Wow. It’s super fascinating — the fact that you’ve found this niche. I’m wondering, when you look back over this work, can you pick out one specific time where you really felt a sense of success?
I think at every single workshop that we run, there’s someone whose eyes open up to opportunities and skills they never knew existed and is within reach for them to learn, acquire, and use in their own research — there’s a light that switches on.
When you start a workshop, you have all these frowny faces and concerns that they will never be able to learn this. They think it’s hard, and only for clever people and computer science people. Within a day of starting the workshop, you see their attitudes change — they start believing that they can learn this stuff.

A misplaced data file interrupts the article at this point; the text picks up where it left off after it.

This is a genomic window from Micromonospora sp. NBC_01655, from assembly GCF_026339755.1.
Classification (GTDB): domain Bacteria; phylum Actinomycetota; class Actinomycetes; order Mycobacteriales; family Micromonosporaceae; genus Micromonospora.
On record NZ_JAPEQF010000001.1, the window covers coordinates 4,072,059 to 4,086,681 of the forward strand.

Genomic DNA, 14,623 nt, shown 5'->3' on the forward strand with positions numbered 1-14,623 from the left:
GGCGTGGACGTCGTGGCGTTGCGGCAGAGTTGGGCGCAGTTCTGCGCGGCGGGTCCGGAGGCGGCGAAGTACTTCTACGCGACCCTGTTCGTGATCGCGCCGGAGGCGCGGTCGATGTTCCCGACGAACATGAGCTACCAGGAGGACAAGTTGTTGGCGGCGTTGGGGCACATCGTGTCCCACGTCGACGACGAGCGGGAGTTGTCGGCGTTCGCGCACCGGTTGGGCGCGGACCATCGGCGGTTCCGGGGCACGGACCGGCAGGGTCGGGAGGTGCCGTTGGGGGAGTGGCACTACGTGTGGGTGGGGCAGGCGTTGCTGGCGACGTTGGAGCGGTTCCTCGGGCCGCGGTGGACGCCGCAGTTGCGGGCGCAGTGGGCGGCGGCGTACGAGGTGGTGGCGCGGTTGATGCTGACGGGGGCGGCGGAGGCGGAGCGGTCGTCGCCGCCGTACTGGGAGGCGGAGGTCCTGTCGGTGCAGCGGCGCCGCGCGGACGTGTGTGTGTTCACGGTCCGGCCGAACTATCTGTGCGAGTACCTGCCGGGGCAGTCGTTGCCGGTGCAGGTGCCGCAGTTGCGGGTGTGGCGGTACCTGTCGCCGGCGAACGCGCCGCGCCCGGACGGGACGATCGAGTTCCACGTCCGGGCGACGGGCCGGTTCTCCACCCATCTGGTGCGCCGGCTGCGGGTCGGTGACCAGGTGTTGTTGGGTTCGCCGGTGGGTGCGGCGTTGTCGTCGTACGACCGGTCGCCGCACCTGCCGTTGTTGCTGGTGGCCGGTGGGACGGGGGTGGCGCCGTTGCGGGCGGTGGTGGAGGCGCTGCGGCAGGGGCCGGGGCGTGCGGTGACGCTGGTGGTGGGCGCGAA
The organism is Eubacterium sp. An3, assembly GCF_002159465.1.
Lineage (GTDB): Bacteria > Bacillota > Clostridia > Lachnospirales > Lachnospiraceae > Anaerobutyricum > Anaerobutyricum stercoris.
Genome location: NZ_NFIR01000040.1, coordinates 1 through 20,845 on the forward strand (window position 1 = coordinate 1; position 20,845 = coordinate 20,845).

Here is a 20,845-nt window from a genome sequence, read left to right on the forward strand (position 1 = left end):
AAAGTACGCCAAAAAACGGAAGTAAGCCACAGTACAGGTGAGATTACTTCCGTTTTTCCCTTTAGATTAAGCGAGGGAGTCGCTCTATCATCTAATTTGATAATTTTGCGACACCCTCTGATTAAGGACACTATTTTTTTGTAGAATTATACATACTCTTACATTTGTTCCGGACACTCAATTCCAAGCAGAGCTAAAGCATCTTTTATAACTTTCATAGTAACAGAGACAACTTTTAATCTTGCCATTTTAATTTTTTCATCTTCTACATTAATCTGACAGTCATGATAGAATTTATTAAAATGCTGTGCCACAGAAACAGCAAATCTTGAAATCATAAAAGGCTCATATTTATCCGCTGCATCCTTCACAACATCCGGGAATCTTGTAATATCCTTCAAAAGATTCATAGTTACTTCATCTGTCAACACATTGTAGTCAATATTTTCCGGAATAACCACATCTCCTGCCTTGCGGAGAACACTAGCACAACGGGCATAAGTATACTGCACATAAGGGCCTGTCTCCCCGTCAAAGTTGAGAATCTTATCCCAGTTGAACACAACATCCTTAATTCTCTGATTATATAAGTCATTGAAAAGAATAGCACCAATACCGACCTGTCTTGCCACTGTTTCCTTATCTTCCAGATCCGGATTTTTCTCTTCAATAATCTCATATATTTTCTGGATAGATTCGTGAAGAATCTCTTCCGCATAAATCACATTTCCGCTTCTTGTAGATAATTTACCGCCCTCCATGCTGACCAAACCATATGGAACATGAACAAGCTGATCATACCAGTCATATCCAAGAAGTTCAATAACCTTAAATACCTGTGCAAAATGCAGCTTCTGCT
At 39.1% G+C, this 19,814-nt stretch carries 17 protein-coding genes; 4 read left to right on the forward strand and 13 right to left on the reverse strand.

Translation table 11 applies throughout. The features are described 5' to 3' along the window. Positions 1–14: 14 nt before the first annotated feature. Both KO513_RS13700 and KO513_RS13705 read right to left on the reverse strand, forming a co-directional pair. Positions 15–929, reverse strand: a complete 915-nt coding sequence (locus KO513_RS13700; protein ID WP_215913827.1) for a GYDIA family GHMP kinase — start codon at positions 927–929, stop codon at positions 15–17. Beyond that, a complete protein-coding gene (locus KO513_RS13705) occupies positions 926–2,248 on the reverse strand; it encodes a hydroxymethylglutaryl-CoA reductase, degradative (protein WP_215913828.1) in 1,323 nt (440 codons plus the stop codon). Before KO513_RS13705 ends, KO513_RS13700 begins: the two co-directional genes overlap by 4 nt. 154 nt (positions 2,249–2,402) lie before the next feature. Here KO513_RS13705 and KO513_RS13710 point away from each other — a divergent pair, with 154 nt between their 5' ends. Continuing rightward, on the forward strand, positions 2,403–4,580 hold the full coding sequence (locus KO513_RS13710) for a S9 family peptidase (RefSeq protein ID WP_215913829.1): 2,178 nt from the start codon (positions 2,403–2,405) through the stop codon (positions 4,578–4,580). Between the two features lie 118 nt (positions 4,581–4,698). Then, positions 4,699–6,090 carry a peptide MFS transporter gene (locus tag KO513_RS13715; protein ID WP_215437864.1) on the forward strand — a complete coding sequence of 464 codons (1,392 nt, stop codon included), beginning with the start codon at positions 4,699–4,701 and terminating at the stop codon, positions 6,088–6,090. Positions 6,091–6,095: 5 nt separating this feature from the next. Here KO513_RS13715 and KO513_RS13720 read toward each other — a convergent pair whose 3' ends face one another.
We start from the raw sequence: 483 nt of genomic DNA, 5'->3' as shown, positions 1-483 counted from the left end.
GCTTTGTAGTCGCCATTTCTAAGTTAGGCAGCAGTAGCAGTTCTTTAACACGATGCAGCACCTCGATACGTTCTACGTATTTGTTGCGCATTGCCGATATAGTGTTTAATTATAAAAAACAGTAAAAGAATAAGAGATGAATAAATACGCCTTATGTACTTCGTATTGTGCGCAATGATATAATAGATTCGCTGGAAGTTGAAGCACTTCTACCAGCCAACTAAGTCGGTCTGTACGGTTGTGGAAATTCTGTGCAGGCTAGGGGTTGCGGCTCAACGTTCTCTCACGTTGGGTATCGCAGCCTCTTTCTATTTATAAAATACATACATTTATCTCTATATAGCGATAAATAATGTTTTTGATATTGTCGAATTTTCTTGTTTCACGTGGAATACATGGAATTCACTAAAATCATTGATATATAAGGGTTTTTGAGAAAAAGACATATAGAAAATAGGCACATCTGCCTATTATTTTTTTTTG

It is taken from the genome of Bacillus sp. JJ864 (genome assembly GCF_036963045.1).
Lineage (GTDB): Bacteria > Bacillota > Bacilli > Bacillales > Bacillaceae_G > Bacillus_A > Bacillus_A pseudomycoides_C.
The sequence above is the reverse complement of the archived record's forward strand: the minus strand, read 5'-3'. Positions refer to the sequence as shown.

In November 2016 for example we ran a workshop that specifically excited me. It was at the University of Venda (UNIVEN), which is in quite a rural area of South Africa. We had trained up two instructors from that university earlier in 2016 and they were teaching their first workshop. I went out there to mentor them and brought someone from the U.K. along to help mentor and teach. The workshop was funded through a programme (RCCP II) of the Department of Higher Education. Of course with every workshop we run, we also learn loads, so it’s a two-way stream.